Sergeant Ernie Bilko is the ultimate con man. He runs the motor pool at a small Kansas U.S. Army Camp. Colonel Hall, nominally in charge of the base, tries to keep Bilko's plans in check. ... See full summary »
Merv Griffin invites a series of actors, actresses, writers, and directors to discuss the progressive work they have done and current culture, arts, and entertainment surrounding the numerous projects.
Mort Lindsey Orchestra,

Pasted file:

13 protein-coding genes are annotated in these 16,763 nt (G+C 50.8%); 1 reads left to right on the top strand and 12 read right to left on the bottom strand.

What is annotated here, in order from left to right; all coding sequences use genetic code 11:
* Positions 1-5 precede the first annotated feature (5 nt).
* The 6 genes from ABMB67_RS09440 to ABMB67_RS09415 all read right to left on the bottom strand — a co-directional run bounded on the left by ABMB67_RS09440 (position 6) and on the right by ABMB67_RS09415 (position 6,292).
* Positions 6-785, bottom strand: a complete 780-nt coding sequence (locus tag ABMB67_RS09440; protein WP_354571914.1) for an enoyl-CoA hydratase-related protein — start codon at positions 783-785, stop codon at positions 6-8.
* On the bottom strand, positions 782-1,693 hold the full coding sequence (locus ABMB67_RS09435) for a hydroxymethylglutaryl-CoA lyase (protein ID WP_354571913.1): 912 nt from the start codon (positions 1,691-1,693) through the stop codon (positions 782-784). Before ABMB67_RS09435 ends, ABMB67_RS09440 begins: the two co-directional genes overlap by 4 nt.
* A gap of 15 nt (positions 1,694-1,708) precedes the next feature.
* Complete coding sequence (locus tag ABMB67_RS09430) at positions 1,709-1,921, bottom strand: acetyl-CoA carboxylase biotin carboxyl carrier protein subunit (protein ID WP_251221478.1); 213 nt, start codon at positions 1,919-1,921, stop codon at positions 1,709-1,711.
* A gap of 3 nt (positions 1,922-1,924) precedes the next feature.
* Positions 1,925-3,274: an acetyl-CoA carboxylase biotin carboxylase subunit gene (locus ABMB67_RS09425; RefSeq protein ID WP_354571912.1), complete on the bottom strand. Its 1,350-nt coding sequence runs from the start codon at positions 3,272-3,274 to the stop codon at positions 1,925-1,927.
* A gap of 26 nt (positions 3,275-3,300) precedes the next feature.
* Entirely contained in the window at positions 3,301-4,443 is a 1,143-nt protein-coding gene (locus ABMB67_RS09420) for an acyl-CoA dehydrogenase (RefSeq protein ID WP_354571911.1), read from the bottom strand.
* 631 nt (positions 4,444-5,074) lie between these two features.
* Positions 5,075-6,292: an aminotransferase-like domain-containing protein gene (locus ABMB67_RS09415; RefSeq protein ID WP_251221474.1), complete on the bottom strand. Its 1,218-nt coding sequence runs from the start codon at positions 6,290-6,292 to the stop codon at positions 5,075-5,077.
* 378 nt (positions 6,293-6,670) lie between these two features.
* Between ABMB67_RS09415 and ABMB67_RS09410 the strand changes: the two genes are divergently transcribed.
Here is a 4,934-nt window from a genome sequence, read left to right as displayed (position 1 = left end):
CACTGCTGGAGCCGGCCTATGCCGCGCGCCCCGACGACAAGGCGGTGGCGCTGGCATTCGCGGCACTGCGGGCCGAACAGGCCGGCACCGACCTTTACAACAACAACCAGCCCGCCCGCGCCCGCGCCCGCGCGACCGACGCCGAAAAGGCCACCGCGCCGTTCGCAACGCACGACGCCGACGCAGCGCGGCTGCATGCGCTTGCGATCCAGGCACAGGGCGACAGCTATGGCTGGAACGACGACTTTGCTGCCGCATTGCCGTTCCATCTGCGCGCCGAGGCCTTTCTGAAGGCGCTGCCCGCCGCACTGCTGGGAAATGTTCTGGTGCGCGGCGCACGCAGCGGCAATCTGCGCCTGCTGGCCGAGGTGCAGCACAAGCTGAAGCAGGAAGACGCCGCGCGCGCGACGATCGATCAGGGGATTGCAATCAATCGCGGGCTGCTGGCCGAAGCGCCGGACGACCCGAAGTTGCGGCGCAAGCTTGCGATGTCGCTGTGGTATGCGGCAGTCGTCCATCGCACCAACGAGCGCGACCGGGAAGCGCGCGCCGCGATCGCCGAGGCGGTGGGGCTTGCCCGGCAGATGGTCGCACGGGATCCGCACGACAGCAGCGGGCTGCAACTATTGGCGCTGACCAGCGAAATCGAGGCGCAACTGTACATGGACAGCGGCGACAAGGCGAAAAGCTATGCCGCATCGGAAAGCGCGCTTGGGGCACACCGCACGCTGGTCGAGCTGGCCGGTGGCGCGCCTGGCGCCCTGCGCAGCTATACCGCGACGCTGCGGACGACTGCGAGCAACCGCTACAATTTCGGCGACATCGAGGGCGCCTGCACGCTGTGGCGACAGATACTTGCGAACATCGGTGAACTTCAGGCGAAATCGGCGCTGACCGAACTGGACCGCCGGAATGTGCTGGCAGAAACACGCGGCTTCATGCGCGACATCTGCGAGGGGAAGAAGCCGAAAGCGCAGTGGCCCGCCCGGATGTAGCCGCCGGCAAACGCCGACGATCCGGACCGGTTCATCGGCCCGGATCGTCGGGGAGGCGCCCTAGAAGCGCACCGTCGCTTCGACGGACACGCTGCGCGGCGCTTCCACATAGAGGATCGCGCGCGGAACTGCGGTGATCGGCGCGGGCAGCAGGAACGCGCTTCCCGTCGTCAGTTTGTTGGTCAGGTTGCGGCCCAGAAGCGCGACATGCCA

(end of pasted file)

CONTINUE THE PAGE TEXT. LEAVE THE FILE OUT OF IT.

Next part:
Jack Paar became a big presence in all our lives when I entered high school and got to stay up an extra hour each night. We were living in the Midwest at the time, in the Central Time Zone, so we got the "Tonight Show" on our TV an hour earlier than the East Coast did. 10:30 instead of 11:30 PM. Nightly talk shows were 90 minutes long at the time. --It wasn't until many years later that Johnny Carson shortened it to one hour. We received only two TV channels then, and almost all of the shows on at night were weekly--once a week--and most of them were westerns or detective dramas. But here was a show--with a "cast" of real characters that came on every single night of the week. It was like we were looking into their lives (all of which seemed related to each others')--Hermione Gingold, Mrs. Miller, Charlie Weaver, Alexander King, Robert Merril. These people seemed to live in some universe where they all knew each other and had lives in common and they all talked with Jack on his show. (A 1950s TV show contemporary to Jack Paar's--"WHAT"S MY LINE"--had a similar cast of New York sophisticates who all seemed to hang out together--but it was much more boring--who the hell were Bennett Cerf and Dorothy Kilgallen and Fred Allen?--just talking faces in tuxedos or rather tatty-looking evening gowns.) Maybe none of the people on either of these shows had what producers today would call "TVQ"--personal charisma or appeal on a TV screen-- like the actors on say "Friends" or Dennis Franz on NYPD Blue do. But the people on the Jack Paar show had lives and personalities of sorts, and told lots of anecdotes about themselves. Some of them had written books, which you could go to the library and read--Alexander King "Mine Enemy Grows Older." And Jack's world war two buddy with the Japanese wife who wrote the surrealist humor collections: "My Brother was an Only Child" and "Never Trust a Naked Bus Driver"--kind of like Lenny Bruce colliding with Mad magazine. I think his name was Jack Douglas. In format the Jack Paar show wasn't really all that different from David Letterman today--interviews, skits, Ernie-Kovacs-inspired stunts. Since I grew up in a very conservative household and did not get to go through any kind of "teenage rebellion" I was at home watching Jack Paar each night while some of my more adventurous (or doomed)peers were driving rattle-trap cars around burger joints and trying to get girls' bras off. Maybe that's why my memories of this show are so imprinted in my memory. For decades I thought of Johnny Carson as the "new guy" because the Jack Paar show was such a formative presence in my teenage life. That's another thing that distinguished the Jack Parr show--emotional involvement. In TV/Marshal-McLuhan terms Jack Paar was "hot"--sincere, emotional. While Johnny Carson was "cool"--detached, ironic. Paar, along with other early TV personalities like Arthur Godfrey, had the ability to make you feel like he was talking to you personally through your TV set. This was a mixture of informality and sincerity. Arthur Godfrey for example was such a successful TV character--he had two or three different shows on TV at once sometime--because he spoke into the microphone like someone coming into your living room and visiting you. Not like someone on a stage doing "public speaking" to an "audience."
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